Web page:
clingy type desperate for friendship and recognition. He latches onto the main character Hazel
Motes, trying to please him at every turn but succeeds only in annoying Hazel who makes frequent
and sometimes violent attempts to shake him loose. Enoch doesn't so much set the havoc in motion but he certainly contributes to it. He's an innocent who operates by instinct alone, a comic
moron, shocked by what he sees as looseness on the streets of Taulkinham and yet not above hiding
in the bushes while spying on women at the city swimming pool and then, whenever he's saved
enough money, visiting the local whorehouse. Enoch is a head shaking paradox. He's like those who
"tut, tut," while judging the loose morals of others without being able to identify
themselves as being part and parcel of that same grouping.
We meet a complete contrast to Enoch in Bishop, the intellectually handicapped child in The
Violent Bear It Away. Bishop cannot help but be an innocent. His atheist humanist solo father is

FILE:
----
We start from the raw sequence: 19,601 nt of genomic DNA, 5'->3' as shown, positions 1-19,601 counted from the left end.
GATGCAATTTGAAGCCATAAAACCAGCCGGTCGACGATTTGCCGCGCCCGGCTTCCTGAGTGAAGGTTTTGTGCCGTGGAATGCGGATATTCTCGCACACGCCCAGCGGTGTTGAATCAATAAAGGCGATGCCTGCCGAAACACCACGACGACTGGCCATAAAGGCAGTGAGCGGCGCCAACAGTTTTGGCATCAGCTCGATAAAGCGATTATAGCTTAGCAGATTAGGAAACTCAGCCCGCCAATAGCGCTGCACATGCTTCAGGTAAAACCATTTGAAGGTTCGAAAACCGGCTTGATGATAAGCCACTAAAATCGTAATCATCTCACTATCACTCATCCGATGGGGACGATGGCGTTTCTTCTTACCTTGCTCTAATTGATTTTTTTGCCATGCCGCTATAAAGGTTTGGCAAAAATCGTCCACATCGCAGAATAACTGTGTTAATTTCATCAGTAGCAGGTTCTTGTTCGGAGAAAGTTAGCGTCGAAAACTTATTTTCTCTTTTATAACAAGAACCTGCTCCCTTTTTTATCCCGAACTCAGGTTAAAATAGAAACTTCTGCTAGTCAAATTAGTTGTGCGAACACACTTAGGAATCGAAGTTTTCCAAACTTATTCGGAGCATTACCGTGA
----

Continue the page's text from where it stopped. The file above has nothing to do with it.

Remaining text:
perplexed by the love he holds for his idiot offspring. He cannot understand why he will never be
able to control his emotions, especially where filial love is concerned. Bishop's existence
provides the springboard for the story's action, which results from the injunction laid on
Tarwater by his backwoods preacher great uncle, to baptise the child whose role in this story is
almost totally passive but who never the less, sets the havoc in motion.
O'Connor wrote several stories that featured children in active roles and the theme of
'Innocence' is common to the next three. Norton from The Lame Shall Enter First, and little Harry
Ashfield from The River, both end up committing suicide in the technical sense. Norton is a ten year old who lives with his widowed father, an atheist humanist who is trying
to wean the boy away from the memory of his dead mother's love. Poor little Norton is desperate
to know where his mother really is and through being told something quite confusing, he becomes